In 2020 there is no task more urgent for Christians than to understand that we are creatures – and to take action accordingly.
Living as a creature means knowing you are dependent on a Creator. Which is not obvious if you have been taught all along that you are your own creator. We used to talk about someone being a “self-made millionaire”; these days we are told we can be entirely self-made, reinventing ourselves from scratch. But creatures don’t decide who they are, what they look like or what kinds of character they have. Creatures are what they are. Some of us spend a good deal of our lives coming to terms with ourselves. But the endpoint of every creaturely life is gratitude, a deep sense that everything has been gift.
Living as a creature means rejoicing in your thorough-going embeddedness in the vast network that is creation. Take a look at your hands. Think of the billions of years it took to make them possible. Every atom in them was once contained in a star like our sun. As it burned away, it generated the elements needed to form a living body, before it burned out, collapsing into dust. Think of the DNA which organises all of that matter inside you, how it connects you to every living being on the planet. Think of the culture, the language and identity you owe to previous generations, and to the human communities which have brought you into being. To know yourself a creature is to love being part of the history of an amazing planet, to have a place to call home in the cosmos.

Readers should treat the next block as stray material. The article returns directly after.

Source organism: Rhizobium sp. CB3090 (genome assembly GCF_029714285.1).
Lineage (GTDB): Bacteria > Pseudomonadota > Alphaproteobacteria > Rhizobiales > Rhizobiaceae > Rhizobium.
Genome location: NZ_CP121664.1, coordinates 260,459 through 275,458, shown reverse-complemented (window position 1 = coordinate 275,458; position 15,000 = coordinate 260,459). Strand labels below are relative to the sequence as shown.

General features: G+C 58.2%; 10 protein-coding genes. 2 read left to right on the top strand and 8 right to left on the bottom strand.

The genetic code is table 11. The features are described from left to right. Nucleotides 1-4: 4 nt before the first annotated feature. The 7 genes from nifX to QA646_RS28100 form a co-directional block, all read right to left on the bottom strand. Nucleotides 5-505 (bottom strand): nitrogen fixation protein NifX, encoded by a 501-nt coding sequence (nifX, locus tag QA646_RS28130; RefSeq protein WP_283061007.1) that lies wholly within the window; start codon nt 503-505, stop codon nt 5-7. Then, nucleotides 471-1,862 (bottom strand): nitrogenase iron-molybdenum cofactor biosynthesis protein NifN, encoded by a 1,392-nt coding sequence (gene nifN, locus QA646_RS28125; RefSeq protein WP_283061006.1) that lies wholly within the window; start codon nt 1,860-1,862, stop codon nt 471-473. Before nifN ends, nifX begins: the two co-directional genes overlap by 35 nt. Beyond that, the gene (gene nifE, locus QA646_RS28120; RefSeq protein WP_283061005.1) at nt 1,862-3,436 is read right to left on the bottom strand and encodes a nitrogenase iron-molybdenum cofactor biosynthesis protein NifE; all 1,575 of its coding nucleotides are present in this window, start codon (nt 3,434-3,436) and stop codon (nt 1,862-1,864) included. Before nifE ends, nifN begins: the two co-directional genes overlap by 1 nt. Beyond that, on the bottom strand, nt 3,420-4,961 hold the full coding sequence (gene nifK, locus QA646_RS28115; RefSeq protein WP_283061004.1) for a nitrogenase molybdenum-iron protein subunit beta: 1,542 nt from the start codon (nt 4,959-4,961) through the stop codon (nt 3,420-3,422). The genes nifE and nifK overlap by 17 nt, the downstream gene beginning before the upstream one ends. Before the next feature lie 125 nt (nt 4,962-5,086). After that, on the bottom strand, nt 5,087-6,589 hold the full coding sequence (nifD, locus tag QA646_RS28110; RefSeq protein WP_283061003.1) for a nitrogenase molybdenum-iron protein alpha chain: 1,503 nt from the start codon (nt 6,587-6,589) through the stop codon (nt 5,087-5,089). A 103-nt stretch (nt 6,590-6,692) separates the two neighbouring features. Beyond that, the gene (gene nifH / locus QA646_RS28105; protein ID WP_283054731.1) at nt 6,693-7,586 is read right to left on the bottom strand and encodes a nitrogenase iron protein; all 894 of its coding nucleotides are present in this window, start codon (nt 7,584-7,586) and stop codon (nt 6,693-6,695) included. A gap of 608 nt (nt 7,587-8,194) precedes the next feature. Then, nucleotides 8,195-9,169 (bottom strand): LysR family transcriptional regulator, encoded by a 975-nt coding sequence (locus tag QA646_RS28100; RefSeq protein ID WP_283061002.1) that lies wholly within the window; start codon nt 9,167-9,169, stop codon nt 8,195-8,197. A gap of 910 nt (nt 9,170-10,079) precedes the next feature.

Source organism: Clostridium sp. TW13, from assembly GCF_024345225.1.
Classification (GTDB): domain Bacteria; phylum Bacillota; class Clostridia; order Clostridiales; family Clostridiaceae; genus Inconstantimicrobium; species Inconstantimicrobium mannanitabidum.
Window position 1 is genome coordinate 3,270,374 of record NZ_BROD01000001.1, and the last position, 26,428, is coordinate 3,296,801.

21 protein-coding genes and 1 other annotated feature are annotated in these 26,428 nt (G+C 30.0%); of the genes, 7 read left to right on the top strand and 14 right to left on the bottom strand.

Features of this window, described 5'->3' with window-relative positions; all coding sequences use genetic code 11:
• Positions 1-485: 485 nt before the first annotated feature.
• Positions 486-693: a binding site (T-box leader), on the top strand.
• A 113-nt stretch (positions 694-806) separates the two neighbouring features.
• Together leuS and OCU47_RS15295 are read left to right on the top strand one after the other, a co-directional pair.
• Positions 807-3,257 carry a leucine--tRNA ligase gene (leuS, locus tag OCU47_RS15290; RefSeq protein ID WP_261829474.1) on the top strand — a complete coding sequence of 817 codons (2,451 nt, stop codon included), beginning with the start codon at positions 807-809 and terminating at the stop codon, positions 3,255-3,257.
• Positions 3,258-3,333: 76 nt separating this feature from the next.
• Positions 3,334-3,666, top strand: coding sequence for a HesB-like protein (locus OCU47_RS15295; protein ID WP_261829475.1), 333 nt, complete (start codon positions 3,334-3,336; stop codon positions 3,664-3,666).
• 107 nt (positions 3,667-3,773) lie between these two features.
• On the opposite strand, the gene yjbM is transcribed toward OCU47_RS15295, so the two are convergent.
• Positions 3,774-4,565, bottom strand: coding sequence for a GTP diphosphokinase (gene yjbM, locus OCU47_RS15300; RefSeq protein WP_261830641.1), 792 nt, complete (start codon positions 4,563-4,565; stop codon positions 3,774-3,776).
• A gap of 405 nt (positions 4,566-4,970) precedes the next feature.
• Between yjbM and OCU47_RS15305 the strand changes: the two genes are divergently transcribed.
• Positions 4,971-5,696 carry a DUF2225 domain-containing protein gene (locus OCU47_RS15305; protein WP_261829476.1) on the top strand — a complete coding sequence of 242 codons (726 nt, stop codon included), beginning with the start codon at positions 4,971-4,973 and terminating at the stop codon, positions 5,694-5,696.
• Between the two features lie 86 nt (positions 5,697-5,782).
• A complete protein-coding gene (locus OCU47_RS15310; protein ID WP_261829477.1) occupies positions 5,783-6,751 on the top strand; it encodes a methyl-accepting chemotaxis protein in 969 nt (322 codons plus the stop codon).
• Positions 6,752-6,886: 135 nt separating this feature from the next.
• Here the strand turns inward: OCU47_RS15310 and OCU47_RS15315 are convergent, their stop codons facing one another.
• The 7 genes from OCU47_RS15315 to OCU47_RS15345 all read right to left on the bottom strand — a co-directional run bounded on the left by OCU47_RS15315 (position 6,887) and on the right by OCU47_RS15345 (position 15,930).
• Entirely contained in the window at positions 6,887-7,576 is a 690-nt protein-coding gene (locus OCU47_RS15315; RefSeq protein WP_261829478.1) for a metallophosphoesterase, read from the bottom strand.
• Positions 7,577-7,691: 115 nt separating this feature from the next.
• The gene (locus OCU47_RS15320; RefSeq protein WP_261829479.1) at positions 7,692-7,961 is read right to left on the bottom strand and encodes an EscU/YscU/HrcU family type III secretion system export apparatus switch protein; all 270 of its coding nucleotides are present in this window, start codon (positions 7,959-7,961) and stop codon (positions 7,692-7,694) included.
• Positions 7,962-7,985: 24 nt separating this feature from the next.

Living as a creature means knowing that you bear the mark of the invisible Creator. ‘Before’ creation there was nothing; there is only the Creator Who can have shaped all that there is. Faith knows that the Creator’s fingerprints are to be found on every creature, though it can take a lifetime of contemplation to see them for yourself. Christians have before their eyes Jesus Christ, the image of the unseen God Who reveals the inalienable dignity that flows from being a creature made in the image of the Creator.
Dependence. Connection. Dignity. There are the pillars of creaturely living. There is nothing more countercultural than being a happy creature.
Fr Damian Howard SJ is Provincial Superior of the Jesuits in Britain
Season of Creation
Each year during the month of September, the Christian family unites to celebrate the Season of Creation, a worldwide celebration of prayer and action to protect our common home. This year’s theme Jubilee for the Earth presents an invitation to consider the integral relationship between rest for the earth and ecological, social, and political ways of living.
Jesuit Missions has organised a number of ways that you can get involved and help to create a sustainable legacy for future generations. This includes reflections from around the world, including Fr James Martin SJ and Brother Guy Consolmagno SJ, as well as a webinar with Amazon activist, Leah Casimero.
Check out the Season of Creation website here